My only savingg grace is that all my orders are timed…when the blood bank delivers blood before the nurse has even been back place an NG tube in teh GI bleeder, that’s scarey. It’s not the nurses fault, it’s the staffing. From 3-6AM the nurse supervisor actually worked in teh ER with us. it was great because she got to see us run a code, intubate a patient (with the student medic and the nurse-medic) and get her an ICU bed and out of the ER within about 30 minutes of her arrival. The Supervisor got to see how and why the ER can get overwhelmed in an instant.
BREATHE. <-- Perhaps it will be my epitaph.
I’m not really sure how you describe it. I intubated 2 people. While I was upstairs, my partner downstairs intubated someone. AFter he left the night doc coded someone who died. I had a woman arrive from a nursing home that wanted no intervention and she died (why did she get sent?) None of this bothers me at all in an emotional way, it is what it is, and it’s a lot of fun (sometimes). So what made this night strange is the cluster of trying to intubate someone on the floor.
Before I tell you about it, I have a confession to make, you can call me conceited if you like. When I played soccer as a young one (from 5 to 18, competitively), I was pretty good. I had good ball skills. I knew the game. I could make space. I could cover players. I knew how to use my body to push people around without getting called. I could play with the boys or with the girls. I could score goals, I could play goalkeeper. My favorite memory was gettingg pulled out of goal to take a penalty kick, scoring and running back to goal. I would get extremely frustrated when our team did poorly and i used to wonder, even at 10 years old, how good the team would be if there were eleven of me and I played every position. I admit it, it sounds pretty stuck up. But that’s what I used to think. I felt that way tonight, in the midst of what should be highly trained medical professionals I had to be everybody…resident, attending, nurse and respiratory therapist.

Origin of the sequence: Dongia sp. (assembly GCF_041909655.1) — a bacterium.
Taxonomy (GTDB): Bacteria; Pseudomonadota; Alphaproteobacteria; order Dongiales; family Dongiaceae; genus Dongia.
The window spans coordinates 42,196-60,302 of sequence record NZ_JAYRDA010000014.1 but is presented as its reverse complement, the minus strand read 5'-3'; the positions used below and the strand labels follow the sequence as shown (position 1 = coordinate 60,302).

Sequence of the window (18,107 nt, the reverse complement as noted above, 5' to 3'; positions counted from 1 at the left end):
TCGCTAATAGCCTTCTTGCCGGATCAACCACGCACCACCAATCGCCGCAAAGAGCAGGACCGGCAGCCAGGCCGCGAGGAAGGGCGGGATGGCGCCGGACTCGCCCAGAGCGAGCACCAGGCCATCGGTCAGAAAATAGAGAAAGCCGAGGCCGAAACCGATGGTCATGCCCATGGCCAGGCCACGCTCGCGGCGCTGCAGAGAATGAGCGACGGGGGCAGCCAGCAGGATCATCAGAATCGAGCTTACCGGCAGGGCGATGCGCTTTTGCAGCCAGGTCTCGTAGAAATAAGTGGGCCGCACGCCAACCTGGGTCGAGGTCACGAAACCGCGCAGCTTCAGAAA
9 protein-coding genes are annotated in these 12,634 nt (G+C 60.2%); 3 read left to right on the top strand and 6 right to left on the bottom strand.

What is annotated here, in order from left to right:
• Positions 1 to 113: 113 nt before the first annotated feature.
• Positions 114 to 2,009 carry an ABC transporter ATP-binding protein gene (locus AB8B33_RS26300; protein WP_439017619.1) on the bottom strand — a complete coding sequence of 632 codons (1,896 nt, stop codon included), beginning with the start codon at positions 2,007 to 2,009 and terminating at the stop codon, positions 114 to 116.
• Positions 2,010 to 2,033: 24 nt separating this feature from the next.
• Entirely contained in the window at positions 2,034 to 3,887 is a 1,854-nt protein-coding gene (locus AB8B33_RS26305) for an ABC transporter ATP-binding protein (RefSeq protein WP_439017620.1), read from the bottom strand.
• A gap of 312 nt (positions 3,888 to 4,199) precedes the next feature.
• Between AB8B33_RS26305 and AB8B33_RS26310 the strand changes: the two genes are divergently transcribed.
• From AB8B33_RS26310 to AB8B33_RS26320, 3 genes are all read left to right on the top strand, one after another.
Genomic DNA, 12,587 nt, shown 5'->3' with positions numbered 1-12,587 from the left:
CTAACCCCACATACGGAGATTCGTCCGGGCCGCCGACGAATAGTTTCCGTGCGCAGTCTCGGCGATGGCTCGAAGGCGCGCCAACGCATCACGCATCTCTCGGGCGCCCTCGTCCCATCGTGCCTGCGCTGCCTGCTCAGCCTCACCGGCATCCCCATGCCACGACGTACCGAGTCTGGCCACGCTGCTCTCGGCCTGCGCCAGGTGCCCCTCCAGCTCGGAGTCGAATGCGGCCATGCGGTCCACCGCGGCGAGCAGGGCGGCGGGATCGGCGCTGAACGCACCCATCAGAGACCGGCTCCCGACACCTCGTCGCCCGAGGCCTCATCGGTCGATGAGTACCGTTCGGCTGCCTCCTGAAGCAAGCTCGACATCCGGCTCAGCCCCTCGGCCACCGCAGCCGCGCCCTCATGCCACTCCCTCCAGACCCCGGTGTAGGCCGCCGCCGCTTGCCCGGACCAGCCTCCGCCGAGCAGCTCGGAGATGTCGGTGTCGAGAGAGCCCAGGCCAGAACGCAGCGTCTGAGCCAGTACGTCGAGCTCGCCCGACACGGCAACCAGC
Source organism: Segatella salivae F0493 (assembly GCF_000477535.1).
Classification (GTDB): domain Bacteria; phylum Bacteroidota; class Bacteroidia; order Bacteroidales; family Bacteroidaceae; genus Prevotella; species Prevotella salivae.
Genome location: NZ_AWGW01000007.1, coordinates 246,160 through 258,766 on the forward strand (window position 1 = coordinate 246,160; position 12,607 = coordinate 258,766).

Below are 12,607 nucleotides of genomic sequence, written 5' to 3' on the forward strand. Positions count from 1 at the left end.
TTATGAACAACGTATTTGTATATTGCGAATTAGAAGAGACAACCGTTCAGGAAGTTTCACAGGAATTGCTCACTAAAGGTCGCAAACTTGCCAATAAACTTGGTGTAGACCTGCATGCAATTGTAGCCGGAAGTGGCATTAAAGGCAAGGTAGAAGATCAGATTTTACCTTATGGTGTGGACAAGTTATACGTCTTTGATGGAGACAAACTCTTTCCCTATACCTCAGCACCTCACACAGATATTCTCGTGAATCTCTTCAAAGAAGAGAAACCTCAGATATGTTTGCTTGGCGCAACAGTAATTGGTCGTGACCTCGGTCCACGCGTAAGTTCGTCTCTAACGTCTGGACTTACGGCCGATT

On the floor in the ICU, I arrived to intubate a patient. By the time I arrive on the floor, the decision that the patient probably needs intubation has been made five to ten minutes prior by the residents working in the units. There has been some patient assessment, lab tests or catastrophe that leads them to the decision. They call a “code”, the operator overheads the code to the whole hospital. ON weekends and nights, the ED attending leaves the ED (even if there are 30 people in the waiting room) and goes to the floor, via the elevator, sometimes (if you’re me) getting lost on the way. SO, it’s not unreasonable to expect that by the time I get there, some basic preparation has been done. There are two intubation bags on each unit with tubes, stylets, handles, blades, etc, etc.
When I arrived at this particular bedside, the resident waited anxiously at the head of the bed for his chance to intubate. Suction was ready, but that was it. No bag valve mask, no tubes, no handles, no blades, no meds. The intubation bag wasn’t even there.
I handed over my “travel meds”, succs, roc and etomidate, to the nurse and requested that she draw up the etomidate and succs. A few minutes later (minutes are centuries during a code) she says, “we’ve already got versed drawn up, can we use that?” I’ll spare trying to describe my internal thoughts at this point. (If any of you have performed rapid sequence intubation, you’ll be rolling your eyes at this point as well. )